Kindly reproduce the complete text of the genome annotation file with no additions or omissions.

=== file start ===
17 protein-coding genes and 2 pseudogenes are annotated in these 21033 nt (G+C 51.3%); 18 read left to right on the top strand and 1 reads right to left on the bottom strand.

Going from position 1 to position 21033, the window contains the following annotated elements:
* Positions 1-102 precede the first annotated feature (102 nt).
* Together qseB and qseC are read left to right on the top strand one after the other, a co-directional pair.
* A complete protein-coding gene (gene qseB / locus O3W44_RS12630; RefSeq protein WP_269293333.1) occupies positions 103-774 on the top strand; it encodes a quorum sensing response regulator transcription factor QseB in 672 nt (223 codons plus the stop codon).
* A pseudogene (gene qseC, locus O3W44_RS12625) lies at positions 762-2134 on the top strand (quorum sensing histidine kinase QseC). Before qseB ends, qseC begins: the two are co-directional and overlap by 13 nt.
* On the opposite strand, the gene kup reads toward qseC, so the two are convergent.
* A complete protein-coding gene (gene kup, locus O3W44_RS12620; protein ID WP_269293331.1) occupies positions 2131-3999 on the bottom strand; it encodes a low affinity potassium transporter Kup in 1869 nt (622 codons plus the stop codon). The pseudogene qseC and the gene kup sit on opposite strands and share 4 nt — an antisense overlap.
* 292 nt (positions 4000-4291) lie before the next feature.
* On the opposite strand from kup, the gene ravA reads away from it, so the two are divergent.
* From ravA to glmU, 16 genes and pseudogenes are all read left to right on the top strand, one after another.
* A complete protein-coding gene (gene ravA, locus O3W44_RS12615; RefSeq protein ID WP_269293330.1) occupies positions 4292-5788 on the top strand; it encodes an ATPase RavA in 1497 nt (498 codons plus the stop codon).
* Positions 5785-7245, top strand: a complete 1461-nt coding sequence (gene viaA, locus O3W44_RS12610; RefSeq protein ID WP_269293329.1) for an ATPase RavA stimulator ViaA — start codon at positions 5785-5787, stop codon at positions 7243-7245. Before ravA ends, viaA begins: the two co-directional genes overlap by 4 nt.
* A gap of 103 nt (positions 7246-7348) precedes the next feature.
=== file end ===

17 protein-coding genes and 2 pseudogenes are annotated in these 21033 nt (G+C 51.3%); 18 read left to right on the top strand and 1 reads right to left on the bottom strand.

Going from position 1 to position 21033, the window contains the following annotated elements:
* Positions 1-102 precede the first annotated feature (102 nt).
* Together qseB and qseC are read left to right on the top strand one after the other, a co-directional pair.
* A complete protein-coding gene (gene qseB / locus O3W44_RS12630; RefSeq protein WP_269293333.1) occupies positions 103-774 on the top strand; it encodes a quorum sensing response regulator transcription factor QseB in 672 nt (223 codons plus the stop codon).
* A pseudogene (gene qseC, locus O3W44_RS12625) lies at positions 762-2134 on the top strand (quorum sensing histidine kinase QseC). Before qseB ends, qseC begins: the two are co-directional and overlap by 13 nt.
* On the opposite strand, the gene kup reads toward qseC, so the two are convergent.
* A complete protein-coding gene (gene kup, locus O3W44_RS12620; protein ID WP_269293331.1) occupies positions 2131-3999 on the bottom strand; it encodes a low affinity potassium transporter Kup in 1869 nt (622 codons plus the stop codon). The pseudogene qseC and the gene kup sit on opposite strands and share 4 nt — an antisense overlap.
* 292 nt (positions 4000-4291) lie before the next feature.
* On the opposite strand from kup, the gene ravA reads away from it, so the two are divergent.
* From ravA to glmU, 16 genes and pseudogenes are all read left to right on the top strand, one after another.
* A complete protein-coding gene (gene ravA, locus O3W44_RS12615; RefSeq protein ID WP_269293330.1) occupies positions 4292-5788 on the top strand; it encodes an ATPase RavA in 1497 nt (498 codons plus the stop codon).
* Positions 5785-7245, top strand: a complete 1461-nt coding sequence (gene viaA, locus O3W44_RS12610; RefSeq protein ID WP_269293329.1) for an ATPase RavA stimulator ViaA — start codon at positions 5785-5787, stop codon at positions 7243-7245. Before ravA ends, viaA begins: the two co-directional genes overlap by 4 nt.
* A gap of 103 nt (positions 7246-7348) precedes the next feature.